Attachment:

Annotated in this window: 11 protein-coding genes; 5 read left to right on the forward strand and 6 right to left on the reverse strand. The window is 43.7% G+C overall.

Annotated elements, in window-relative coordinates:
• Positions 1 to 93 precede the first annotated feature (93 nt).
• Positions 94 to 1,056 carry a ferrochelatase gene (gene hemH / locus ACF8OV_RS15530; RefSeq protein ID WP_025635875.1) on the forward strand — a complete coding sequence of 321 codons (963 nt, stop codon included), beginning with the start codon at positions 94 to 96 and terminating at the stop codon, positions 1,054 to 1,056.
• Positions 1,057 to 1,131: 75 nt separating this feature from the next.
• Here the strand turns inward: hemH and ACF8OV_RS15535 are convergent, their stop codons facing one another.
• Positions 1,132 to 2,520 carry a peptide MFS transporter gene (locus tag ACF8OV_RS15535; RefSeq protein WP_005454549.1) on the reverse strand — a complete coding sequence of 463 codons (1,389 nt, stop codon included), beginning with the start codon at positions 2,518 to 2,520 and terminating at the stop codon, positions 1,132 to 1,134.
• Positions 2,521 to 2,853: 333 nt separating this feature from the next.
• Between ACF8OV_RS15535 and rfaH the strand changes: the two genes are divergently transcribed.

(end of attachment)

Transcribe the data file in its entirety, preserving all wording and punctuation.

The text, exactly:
Annotated in this window: 11 protein-coding genes; 5 read left to right on the forward strand and 6 right to left on the reverse strand. The window is 43.7% G+C overall.

Annotated elements, in window-relative coordinates:
• Positions 1 to 93 precede the first annotated feature (93 nt).
• Positions 94 to 1,056 carry a ferrochelatase gene (gene hemH / locus ACF8OV_RS15530; RefSeq protein ID WP_025635875.1) on the forward strand — a complete coding sequence of 321 codons (963 nt, stop codon included), beginning with the start codon at positions 94 to 96 and terminating at the stop codon, positions 1,054 to 1,056.
• Positions 1,057 to 1,131: 75 nt separating this feature from the next.
• Here the strand turns inward: hemH and ACF8OV_RS15535 are convergent, their stop codons facing one another.
• Positions 1,132 to 2,520 carry a peptide MFS transporter gene (locus tag ACF8OV_RS15535; RefSeq protein WP_005454549.1) on the reverse strand — a complete coding sequence of 463 codons (1,389 nt, stop codon included), beginning with the start codon at positions 2,518 to 2,520 and terminating at the stop codon, positions 1,132 to 1,134.
• Positions 2,521 to 2,853: 333 nt separating this feature from the next.
• Between ACF8OV_RS15535 and rfaH the strand changes: the two genes are divergently transcribed.